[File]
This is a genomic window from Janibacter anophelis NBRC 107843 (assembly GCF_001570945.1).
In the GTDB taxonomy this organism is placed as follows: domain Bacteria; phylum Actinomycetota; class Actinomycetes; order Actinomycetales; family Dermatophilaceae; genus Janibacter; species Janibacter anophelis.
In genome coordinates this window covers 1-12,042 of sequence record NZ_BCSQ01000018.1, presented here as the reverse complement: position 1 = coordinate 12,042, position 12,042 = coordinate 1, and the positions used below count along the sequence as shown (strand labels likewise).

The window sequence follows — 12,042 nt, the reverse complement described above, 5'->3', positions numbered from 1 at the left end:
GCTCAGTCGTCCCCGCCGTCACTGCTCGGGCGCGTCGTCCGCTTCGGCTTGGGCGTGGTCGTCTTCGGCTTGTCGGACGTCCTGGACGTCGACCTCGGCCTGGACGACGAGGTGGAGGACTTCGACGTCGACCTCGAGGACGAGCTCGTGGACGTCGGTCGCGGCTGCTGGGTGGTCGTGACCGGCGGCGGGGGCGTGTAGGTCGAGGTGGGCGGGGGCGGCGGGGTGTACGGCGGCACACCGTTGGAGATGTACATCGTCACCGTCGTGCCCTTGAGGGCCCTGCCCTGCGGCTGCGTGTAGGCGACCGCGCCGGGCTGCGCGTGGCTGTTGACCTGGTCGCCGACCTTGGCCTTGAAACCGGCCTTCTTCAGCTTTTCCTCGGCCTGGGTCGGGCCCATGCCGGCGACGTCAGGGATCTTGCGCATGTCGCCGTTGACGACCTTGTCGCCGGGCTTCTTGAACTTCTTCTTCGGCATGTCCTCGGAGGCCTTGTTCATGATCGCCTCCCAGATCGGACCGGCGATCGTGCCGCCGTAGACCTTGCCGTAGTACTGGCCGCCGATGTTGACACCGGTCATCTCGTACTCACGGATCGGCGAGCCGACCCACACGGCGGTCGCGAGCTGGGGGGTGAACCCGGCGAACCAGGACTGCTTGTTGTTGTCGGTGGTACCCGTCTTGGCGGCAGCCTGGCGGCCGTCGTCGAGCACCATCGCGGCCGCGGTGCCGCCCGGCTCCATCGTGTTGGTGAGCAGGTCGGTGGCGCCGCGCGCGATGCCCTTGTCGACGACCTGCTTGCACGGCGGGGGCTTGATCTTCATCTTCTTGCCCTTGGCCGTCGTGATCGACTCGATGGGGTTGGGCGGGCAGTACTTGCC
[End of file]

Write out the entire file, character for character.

This is a genomic window from Janibacter anophelis NBRC 107843 (assembly GCF_001570945.1).
In the GTDB taxonomy this organism is placed as follows: domain Bacteria; phylum Actinomycetota; class Actinomycetes; order Actinomycetales; family Dermatophilaceae; genus Janibacter; species Janibacter anophelis.
In genome coordinates this window covers 1-12,042 of sequence record NZ_BCSQ01000018.1, presented here as the reverse complement: position 1 = coordinate 12,042, position 12,042 = coordinate 1, and the positions used below count along the sequence as shown (strand labels likewise).

The window sequence follows — 12,042 nt, the reverse complement described above, 5'->3', positions numbered from 1 at the left end:
GCTCAGTCGTCCCCGCCGTCACTGCTCGGGCGCGTCGTCCGCTTCGGCTTGGGCGTGGTCGTCTTCGGCTTGTCGGACGTCCTGGACGTCGACCTCGGCCTGGACGACGAGGTGGAGGACTTCGACGTCGACCTCGAGGACGAGCTCGTGGACGTCGGTCGCGGCTGCTGGGTGGTCGTGACCGGCGGCGGGGGCGTGTAGGTCGAGGTGGGCGGGGGCGGCGGGGTGTACGGCGGCACACCGTTGGAGATGTACATCGTCACCGTCGTGCCCTTGAGGGCCCTGCCCTGCGGCTGCGTGTAGGCGACCGCGCCGGGCTGCGCGTGGCTGTTGACCTGGTCGCCGACCTTGGCCTTGAAACCGGCCTTCTTCAGCTTTTCCTCGGCCTGGGTCGGGCCCATGCCGGCGACGTCAGGGATCTTGCGCATGTCGCCGTTGACGACCTTGTCGCCGGGCTTCTTGAACTTCTTCTTCGGCATGTCCTCGGAGGCCTTGTTCATGATCGCCTCCCAGATCGGACCGGCGATCGTGCCGCCGTAGACCTTGCCGTAGTACTGGCCGCCGATGTTGACACCGGTCATCTCGTACTCACGGATCGGCGAGCCGACCCACACGGCGGTCGCGAGCTGGGGGGTGAACCCGGCGAACCAGGACTGCTTGTTGTTGTCGGTGGTACCCGTCTTGGCGGCAGCCTGGCGGCCGTCGTCGAGCACCATCGCGGCCGCGGTGCCGCCCGGCTCCATCGTGTTGGTGAGCAGGTCGGTGGCGCCGCGCGCGATGCCCTTGTCGACGACCTGCTTGCACGGCGGGGGCTTGATCTTCATCTTCTTGCCCTTGGCCGTCGTGATCGACTCGATGGGGTTGGGCGGGCAGTACTTGCC